Tools eventually arrived, and we got to work on few very simple things: air filter, bleeding brakes, fixing the emergency brake (which didn’t work when we got the car), replacing super annoying blown headrest speakers, fixing various rattles around the vehicle, attempting to fix a slightly leaky tear in the soft top, Mikaela fixing a huge tear in the zipper of the soft top, and a few other things (not many of those actually seem that mechanical, now that I think about it).

I was poking around under the hood one day when I noticed a little bit of an oil leak at the back of the engine block. I was a little terrified as I know how expensive things like head gaskets can be (and I have the nickname Worst Case Kraneveldt as the worst case scenario is what I immediately jump to 100% of the time), but after doing some research online, it seemed as though the area that I could feel the oil actually had a cheap and easy to replace seal, and so I started here.

The part was called the CAS O-Ring, a seal that connects to the Cam Angle Sensor, which over time will harden and begin to leak oil This can put oil onto the heater core hoses directly below it, which can blow when you’re driving and be bad news. The repair consists of a single bolt (which is certainly a bit annoying to get to as it’s directly on the back of the block and there isn’t a lot of room to work with), you then shimmy out the CAS, replace the O-Ring (I got like 20 of these for about $5 on Amazon), shimmy the CAS back in (much, much harder than taking it out), re-bolt the bolt, and you’re done. It took about a half an hour, and we saved what the internet estimated to be $150 over taking it to a mechanic.

A couple of days back, I popped the hood again to ensure that the oil was no longer leaking. At this point, I noticed that the CAS was a bit loose and that it could be turned pretty easily by hand. I quickly looked online, and apparently this could be bad news to drive like this. The CAS controls the ignition timing of the engine, and apparently if the CAS slipped and the timing was adjusted, best case scenario the engine would lose power, and worst case scenario there could be some sort of detonation. Shit.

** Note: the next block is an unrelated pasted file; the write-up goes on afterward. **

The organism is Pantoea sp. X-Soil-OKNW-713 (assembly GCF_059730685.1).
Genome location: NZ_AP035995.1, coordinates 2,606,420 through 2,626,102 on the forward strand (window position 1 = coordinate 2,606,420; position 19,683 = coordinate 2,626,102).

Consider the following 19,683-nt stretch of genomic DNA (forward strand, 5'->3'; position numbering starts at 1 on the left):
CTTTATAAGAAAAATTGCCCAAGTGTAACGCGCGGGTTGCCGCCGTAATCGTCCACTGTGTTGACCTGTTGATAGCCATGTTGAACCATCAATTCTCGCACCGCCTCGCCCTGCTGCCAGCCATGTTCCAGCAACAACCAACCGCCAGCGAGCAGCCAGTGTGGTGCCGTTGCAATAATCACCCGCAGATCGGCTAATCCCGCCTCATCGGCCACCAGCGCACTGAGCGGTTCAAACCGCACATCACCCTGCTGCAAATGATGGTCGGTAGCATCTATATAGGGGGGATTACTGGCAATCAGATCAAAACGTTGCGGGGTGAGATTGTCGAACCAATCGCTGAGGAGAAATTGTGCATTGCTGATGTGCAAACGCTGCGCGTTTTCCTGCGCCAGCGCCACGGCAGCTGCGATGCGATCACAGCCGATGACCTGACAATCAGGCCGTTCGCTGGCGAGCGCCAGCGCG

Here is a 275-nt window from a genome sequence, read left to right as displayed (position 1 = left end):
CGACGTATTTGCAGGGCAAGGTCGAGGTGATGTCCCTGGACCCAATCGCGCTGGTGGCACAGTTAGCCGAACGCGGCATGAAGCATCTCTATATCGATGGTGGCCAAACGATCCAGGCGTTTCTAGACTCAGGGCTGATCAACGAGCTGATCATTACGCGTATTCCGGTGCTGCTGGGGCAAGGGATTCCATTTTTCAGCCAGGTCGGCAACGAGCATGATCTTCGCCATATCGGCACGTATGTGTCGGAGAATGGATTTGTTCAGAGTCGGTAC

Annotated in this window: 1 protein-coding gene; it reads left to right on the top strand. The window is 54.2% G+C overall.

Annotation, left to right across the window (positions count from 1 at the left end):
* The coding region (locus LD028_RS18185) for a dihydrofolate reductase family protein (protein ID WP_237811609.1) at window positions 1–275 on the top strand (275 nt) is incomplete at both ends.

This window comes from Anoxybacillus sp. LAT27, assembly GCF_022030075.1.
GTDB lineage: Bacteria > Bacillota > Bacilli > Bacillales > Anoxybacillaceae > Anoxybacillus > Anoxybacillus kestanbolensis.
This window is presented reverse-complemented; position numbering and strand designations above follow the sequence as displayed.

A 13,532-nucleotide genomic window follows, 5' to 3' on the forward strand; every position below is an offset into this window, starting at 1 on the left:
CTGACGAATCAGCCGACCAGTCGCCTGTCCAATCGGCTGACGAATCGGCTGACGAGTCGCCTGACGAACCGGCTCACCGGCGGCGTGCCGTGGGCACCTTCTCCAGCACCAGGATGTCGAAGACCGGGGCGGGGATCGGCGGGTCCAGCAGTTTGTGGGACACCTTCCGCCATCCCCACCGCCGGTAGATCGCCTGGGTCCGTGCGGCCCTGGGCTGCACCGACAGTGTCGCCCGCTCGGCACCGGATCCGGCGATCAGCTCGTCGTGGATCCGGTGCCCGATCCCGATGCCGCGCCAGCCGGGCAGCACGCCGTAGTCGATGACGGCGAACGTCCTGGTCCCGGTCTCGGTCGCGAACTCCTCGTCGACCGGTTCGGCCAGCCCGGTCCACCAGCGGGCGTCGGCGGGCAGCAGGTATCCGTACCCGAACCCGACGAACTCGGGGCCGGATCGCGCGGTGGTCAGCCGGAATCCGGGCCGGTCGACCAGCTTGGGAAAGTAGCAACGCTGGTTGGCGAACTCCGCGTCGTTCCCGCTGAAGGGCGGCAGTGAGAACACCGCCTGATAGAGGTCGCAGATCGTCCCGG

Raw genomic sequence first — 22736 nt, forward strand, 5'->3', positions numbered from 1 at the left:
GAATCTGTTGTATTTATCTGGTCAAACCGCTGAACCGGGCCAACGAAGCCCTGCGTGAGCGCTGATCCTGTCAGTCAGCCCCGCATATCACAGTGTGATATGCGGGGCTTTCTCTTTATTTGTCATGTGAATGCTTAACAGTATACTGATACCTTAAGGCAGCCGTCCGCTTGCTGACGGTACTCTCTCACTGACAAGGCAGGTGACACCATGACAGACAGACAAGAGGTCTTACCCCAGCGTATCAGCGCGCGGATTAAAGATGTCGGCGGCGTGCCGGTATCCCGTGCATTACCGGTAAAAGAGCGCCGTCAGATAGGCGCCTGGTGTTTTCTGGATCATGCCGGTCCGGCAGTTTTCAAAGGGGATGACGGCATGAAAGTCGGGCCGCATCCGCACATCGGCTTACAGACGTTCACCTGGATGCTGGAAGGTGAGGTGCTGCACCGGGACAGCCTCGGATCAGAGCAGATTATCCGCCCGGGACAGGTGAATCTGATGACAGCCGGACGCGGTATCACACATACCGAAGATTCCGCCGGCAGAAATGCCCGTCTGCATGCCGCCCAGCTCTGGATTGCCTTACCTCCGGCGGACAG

I got up early the next morning (so that I could do what I needed to do before driving to work), anticipating that I’d remove and re-insert the bolt and that everything would be cool. I grabbed my tools (just a 12mm socket required for this one), popped the hood, removed the bolt (and took a look at the threads for any metal shavings, which could mean that the bolt had been cross-threaded), and started ratcheting it back in (not even overly tight) and SNAP.  It actually wasn’t loud at all, the act of the bolt snapping was essentially silent – all of a sudden the tension was gone completely as my fist hit the engine block.

You can’t see the bolt here, because it’s not in a visible area.

I whispered numerous profanities under my breath as I realized what I’d just done. This bolt, which needs to be in place to drive the car, and which is on the back of the engine block and completely blind, and which has a very, very small area to work with.

At this point, I felt like I was going to throw up, and also like I was going to cry. I had absolutely no time to even look at it, as because I now needed to transit to work, I would already be a half hour late. I tucked the tools inside the door and walked as fast as I could to the bus stop. I texted Mikaela that I’d made it much worse, and that we might only have one car again, and made my way to work.

Everything that I’d Googled during my commute talked about tapping the break or using something called an “Easy Out”, none of which would be possible due to the limited space available. That day at work was awful, as I simply couldn’t shake the feeling that I needed to puke, and the incredible sadness and guilt that I’d felt for causing this was not going away. I posted to a couple of forums and groups, most of which didn’t seem as freaked out as I was (naturally, as it wasn’t their car), but only one person told me that it was time to part it out.  Everyone else simply said to bring it into the shop and see what they could do.

To this point, that hasn’t happened. I intended to finally take a look at the damage that night, but chickened out when I got home and played video games instead. I intended to take a look last night as well, but was beginning to finally feel a bit better about the whole ordeal and wanted to have a decent night, so I didn’t even look at it. Today, I had part two of a root canal, so after that I’m not doing anything.

I don’t know when I’ll have the heart to take another look, or to get it towed to the shop, but I anticipate that my return to transit will start feeling old pretty soon.

I guess all I really need to say is, you’ll never feel quite as stupid as you do when you snap your first bolt.

Currently the bane of my existence.
Derek Kraneveldt

Derek Kraneveldt is Geekscape's managing editor. A media, comic, and technology enthusiast, he's happy to call Geekscape home. Looking for more from Derek? Keep up with him on twitter or email him here!

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  • Erik Dossett

    So as a former mechanic I think step one is try removing the sensor and see if a stub of the bolt is sticking out. Also we all have these new fangled mini spy cameras now so stick your phone back there with the flash on and take a half dozen pics right off. And show us the best of them.